As Electronic Flight Bags (EFBs) have gained acceptance as valued flight deck components, the range of applications they host is proliferating. From their early utility of displaying reference documents such as aircraft operating manuals and navigational charts, EFBs now are seen as a solution for broadcast weather, cabin surveillance, airport surface monitoring and potentially the display of air-traffic information, among other uses.
Due to cost, airlines have opted largely for Class 2 EFBs — portable electronic devices mounted in the aircraft — over installed Class 3 systems subject to supplemental type certification or other airworthiness approval. Nevertheless, airlines are adopting the technology in a big way. For example, United Airlines plans to install dual, Class 2 EFBs fleetwide on some 500 aircraft.
At a recent RTCA symposium in Washington, D.C., Kevin Brown, vice president and general manager of Boeing’s Air Traffic Management business, suggested EFBs could be an option for onboard ATM requirements such as cockpit displays of traffic information, alleviating expensive retrofits of legacy aircraft.
"From a deployment perspective, people are looking at [EFBs] and starting to see they’re more than what they think," said Ken Crowhurst, executive vice president and managing director of navAero, an EFB computer and display hardware provider based in Chicago.
Industry is out front in driving EFB applications. FAA expects to publish a rule on cabin surveillance and crew monitoring requirements this summer, having issued a notice of proposed rulemaking in 2005.
Meanwhile, navAero, for one, was in discussions with AD Aerospace Ltd., of Cheshire, U.K., to incorporate the latter’s digital video camera surveillance system, which would allow pilots using an EFB to "switch from an approach chart to an issue in the cabin."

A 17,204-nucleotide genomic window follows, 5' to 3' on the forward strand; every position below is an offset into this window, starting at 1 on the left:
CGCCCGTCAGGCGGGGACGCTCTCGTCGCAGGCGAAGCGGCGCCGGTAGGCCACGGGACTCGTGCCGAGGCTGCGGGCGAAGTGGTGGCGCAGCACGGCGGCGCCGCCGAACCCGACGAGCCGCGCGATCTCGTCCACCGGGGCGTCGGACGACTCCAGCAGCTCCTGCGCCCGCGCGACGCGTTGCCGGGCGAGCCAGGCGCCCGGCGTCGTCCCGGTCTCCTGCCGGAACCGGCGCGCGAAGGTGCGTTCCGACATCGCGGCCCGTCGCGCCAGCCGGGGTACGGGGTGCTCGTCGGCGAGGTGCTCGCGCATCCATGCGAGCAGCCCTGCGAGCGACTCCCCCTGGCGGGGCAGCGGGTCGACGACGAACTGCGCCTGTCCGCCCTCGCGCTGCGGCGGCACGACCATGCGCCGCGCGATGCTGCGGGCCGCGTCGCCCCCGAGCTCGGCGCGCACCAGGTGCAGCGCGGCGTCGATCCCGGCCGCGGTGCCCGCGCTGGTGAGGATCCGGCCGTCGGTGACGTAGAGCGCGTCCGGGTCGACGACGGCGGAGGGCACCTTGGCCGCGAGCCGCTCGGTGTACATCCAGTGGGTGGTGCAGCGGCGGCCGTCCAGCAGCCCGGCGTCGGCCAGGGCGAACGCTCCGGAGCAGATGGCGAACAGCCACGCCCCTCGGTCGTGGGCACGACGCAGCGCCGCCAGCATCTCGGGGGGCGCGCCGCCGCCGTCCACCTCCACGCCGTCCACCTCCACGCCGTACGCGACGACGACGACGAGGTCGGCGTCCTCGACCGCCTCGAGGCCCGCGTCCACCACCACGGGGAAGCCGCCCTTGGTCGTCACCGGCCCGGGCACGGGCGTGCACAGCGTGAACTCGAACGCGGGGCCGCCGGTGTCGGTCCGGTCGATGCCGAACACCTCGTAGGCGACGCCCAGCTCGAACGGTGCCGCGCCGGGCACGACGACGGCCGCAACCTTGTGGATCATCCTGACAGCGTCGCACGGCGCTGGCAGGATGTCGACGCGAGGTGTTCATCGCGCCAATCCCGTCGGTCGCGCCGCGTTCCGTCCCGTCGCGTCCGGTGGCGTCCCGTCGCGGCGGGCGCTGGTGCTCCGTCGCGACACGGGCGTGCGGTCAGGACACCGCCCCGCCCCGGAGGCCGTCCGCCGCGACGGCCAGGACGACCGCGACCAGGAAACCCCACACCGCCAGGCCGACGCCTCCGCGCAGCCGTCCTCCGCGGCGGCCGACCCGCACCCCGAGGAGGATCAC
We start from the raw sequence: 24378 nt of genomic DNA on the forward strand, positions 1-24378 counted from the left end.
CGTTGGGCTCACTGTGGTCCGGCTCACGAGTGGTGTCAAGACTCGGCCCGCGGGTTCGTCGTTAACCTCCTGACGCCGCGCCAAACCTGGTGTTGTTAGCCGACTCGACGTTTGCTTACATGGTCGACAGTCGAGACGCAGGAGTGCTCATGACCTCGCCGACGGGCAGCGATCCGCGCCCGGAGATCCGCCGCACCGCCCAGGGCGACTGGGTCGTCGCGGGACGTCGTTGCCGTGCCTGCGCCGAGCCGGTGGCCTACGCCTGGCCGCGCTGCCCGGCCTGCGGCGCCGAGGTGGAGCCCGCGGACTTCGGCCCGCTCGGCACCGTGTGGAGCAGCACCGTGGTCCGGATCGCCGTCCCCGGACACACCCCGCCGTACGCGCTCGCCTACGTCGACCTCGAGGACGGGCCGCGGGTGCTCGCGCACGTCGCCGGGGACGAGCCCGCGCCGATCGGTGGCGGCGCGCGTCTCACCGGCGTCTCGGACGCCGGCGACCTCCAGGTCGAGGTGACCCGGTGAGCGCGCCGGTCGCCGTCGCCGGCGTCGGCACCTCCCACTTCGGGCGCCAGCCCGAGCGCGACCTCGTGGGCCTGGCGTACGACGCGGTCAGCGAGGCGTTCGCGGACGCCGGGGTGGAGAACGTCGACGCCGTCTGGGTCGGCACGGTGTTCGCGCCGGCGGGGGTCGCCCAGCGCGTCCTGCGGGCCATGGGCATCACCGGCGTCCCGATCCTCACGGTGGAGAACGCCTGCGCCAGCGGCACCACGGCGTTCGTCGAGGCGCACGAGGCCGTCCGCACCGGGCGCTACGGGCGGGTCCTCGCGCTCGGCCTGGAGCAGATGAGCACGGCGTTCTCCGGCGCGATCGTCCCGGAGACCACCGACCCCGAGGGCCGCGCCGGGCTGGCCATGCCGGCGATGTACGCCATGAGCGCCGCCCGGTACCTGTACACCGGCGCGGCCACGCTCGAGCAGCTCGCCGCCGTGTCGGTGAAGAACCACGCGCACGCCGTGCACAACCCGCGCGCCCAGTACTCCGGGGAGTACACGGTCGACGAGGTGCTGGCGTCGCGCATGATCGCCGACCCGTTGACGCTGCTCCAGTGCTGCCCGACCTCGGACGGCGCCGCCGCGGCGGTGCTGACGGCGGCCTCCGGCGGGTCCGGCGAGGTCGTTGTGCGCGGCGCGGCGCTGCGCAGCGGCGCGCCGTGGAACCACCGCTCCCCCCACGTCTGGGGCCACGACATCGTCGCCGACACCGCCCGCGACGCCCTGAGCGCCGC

Crowhurst said navAero works with major applications management providers, including Jeppesen, ARINC, Lufthansa Systems and Rockwell Collins, and has "strategic relationships with virtually all" EFB software providers to scale the company’s hardware set for new applications. "The hard part is getting the operational approvals from FAA and EASA [the European Aviation Safety Agency]," he said.
Last October, ARINC and Jeppesen announced the first result of a partnership they struck in 2005 — ARINC’s "DocViewer" integrated document viewer for EFBs, capable of displaying Jeppesen’s suite of EFB applications including aircraft and operations manuals, airport moving map, enroute moving map and terminal charts.
Among planned system enhancements will be integration of Gatelink wireless communications to update EFBs from the ground.
In March, FAA said it would streamline the process of certifying the "own-ship position" function of moving map displays, affording pilots with safety benefits on the airport surface as soon as possible. The revised process — aimed at certifying Class 2 EFBs for surface operations — is expected to reduce the cost of certifying an EFB to as little as $20,000, one-tenth the original cost of EFB certification for ground and air operations, the agency said.
"Since issuing its original guidance for EFB certification in 2003, the FAA has been listening to industry concerns about the complexity and high cost of certifying EFBs to provide the Airport Moving Map/Own Ship Position function for surface movements," FAA said. "... Based on feedback we have received, we believe the aviation industry will have the financial incentive to produce these devices in mass quantities [with revised rules]. The result: A higher level of safety at a significantly reduced cost."